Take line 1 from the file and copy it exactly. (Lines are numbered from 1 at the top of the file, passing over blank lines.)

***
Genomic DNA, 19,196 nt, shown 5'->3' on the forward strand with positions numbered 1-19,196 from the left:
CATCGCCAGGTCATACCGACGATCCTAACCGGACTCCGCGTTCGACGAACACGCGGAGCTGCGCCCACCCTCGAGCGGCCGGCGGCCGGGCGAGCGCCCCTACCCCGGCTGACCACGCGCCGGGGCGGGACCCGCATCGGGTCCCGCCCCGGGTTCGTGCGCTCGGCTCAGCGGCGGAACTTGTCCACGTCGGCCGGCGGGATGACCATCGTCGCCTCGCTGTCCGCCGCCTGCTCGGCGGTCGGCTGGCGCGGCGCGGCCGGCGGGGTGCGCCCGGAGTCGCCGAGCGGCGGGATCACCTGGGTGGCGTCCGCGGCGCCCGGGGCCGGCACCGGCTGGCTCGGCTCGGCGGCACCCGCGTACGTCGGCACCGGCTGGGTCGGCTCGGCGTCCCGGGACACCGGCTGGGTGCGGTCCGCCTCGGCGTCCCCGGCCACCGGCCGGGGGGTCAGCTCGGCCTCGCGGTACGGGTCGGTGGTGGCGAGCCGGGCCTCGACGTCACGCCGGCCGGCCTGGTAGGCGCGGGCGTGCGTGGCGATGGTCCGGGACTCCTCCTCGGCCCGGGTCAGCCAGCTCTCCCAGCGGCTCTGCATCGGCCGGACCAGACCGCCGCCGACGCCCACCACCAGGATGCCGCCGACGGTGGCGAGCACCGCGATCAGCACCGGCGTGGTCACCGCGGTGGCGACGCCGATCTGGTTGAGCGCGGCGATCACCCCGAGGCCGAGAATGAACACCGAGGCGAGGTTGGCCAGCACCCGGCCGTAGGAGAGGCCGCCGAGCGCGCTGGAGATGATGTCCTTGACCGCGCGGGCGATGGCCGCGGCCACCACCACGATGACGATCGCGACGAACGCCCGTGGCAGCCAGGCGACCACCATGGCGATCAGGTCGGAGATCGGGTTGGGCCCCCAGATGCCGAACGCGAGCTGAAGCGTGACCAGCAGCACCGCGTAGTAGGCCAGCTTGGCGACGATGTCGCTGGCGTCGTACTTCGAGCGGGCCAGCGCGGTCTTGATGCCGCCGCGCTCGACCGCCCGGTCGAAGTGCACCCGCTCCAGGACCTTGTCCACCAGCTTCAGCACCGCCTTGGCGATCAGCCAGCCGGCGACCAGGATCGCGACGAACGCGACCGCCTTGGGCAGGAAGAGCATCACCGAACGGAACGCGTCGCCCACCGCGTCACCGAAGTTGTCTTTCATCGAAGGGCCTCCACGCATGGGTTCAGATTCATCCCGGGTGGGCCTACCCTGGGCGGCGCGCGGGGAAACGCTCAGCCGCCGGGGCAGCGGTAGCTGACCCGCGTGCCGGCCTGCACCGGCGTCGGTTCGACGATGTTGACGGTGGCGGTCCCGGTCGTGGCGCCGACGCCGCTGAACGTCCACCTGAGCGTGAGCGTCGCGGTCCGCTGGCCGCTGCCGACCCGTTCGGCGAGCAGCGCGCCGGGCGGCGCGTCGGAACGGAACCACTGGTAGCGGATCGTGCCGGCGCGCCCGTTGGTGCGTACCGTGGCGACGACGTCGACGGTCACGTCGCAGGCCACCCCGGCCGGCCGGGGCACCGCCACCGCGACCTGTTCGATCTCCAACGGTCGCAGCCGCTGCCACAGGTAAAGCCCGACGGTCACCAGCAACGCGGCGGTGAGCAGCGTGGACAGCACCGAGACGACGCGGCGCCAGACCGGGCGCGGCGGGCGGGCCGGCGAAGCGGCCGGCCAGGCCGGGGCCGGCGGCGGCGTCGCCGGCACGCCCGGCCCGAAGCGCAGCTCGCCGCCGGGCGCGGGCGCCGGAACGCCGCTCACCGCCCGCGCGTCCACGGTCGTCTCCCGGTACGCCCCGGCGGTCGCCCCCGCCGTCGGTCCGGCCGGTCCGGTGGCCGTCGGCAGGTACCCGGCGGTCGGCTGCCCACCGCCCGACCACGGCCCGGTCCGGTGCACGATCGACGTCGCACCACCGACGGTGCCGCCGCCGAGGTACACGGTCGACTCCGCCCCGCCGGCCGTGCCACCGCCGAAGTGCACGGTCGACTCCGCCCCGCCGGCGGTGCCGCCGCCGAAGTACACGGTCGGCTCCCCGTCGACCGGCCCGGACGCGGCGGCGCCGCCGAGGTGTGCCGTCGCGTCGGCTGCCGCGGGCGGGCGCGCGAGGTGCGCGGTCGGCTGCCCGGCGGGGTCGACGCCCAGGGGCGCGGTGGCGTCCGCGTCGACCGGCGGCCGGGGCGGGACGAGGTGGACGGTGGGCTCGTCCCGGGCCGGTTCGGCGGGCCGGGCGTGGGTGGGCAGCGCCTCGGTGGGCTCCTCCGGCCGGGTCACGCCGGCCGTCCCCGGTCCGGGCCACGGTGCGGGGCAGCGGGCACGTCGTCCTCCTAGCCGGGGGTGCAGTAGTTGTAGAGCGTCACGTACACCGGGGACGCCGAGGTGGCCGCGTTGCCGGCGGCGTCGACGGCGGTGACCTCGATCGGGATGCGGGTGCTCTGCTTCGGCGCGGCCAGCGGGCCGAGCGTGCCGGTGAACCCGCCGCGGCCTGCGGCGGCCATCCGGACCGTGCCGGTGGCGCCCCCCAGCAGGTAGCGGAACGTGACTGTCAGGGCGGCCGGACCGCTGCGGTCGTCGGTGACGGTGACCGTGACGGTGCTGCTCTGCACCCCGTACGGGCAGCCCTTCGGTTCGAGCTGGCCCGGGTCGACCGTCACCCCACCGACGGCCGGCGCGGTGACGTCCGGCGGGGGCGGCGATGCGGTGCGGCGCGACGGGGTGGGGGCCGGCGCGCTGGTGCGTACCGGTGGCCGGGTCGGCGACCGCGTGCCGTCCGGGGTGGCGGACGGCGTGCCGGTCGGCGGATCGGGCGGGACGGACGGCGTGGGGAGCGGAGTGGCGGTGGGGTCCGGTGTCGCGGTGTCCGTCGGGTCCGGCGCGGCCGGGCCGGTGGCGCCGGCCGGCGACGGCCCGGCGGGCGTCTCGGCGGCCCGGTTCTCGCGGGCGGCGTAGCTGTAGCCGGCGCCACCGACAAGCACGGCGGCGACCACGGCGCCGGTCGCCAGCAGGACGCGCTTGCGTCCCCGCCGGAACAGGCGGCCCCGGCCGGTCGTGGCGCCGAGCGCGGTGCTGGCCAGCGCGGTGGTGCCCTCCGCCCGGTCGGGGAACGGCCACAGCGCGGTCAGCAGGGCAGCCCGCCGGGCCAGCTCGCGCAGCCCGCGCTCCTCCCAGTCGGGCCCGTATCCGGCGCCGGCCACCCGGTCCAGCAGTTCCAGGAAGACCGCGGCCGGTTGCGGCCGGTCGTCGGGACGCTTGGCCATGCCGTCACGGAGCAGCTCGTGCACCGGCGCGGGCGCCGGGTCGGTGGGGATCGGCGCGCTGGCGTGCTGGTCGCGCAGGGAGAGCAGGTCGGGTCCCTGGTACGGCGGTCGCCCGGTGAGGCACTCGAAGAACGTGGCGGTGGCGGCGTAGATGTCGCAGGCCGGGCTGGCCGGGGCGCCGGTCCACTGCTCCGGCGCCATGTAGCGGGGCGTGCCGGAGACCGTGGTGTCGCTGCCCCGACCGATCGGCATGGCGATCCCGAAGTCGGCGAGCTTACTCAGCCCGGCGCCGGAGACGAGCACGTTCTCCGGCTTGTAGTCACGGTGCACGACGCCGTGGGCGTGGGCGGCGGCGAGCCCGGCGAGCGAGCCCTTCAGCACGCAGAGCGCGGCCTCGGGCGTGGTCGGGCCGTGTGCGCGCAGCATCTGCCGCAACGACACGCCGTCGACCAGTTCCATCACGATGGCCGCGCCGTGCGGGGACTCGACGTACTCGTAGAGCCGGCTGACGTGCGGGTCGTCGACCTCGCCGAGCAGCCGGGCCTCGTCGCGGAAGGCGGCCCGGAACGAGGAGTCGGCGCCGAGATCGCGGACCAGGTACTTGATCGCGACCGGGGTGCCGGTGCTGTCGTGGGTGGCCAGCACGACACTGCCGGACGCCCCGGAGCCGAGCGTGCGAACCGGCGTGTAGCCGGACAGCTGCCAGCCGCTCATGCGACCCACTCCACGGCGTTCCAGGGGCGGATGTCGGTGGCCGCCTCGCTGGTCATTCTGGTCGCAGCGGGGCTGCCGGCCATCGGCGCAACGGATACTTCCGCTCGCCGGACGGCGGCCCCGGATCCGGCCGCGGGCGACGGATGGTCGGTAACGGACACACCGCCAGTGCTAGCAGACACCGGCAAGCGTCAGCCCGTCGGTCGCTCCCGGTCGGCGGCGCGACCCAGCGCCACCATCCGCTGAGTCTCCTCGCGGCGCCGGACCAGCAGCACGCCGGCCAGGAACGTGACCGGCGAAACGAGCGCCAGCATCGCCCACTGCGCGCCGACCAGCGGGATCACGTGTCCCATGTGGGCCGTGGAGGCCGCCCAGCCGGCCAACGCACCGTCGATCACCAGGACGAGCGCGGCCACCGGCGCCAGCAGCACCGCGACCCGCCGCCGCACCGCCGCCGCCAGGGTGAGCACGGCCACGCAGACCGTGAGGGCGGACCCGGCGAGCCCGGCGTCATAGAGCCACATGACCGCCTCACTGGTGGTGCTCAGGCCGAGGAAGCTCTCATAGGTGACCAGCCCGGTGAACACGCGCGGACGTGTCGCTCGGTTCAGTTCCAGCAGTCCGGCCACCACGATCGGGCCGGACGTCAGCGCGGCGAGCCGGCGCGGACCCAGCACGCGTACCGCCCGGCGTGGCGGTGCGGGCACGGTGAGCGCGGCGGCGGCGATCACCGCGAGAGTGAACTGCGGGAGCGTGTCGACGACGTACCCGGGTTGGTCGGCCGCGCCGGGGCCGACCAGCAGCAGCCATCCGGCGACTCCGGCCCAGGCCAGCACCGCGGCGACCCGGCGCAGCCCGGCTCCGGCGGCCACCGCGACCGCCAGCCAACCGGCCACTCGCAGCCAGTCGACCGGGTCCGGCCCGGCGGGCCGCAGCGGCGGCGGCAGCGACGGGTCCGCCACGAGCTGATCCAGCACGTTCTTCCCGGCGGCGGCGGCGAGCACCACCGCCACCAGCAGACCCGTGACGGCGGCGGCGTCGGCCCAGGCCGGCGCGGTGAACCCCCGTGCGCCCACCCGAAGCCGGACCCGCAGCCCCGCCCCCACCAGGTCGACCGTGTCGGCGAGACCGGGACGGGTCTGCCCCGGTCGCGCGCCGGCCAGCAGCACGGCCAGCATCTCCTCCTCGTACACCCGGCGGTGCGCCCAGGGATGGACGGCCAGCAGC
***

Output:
Genomic DNA, 19,196 nt, shown 5'->3' on the forward strand with positions numbered 1-19,196 from the left: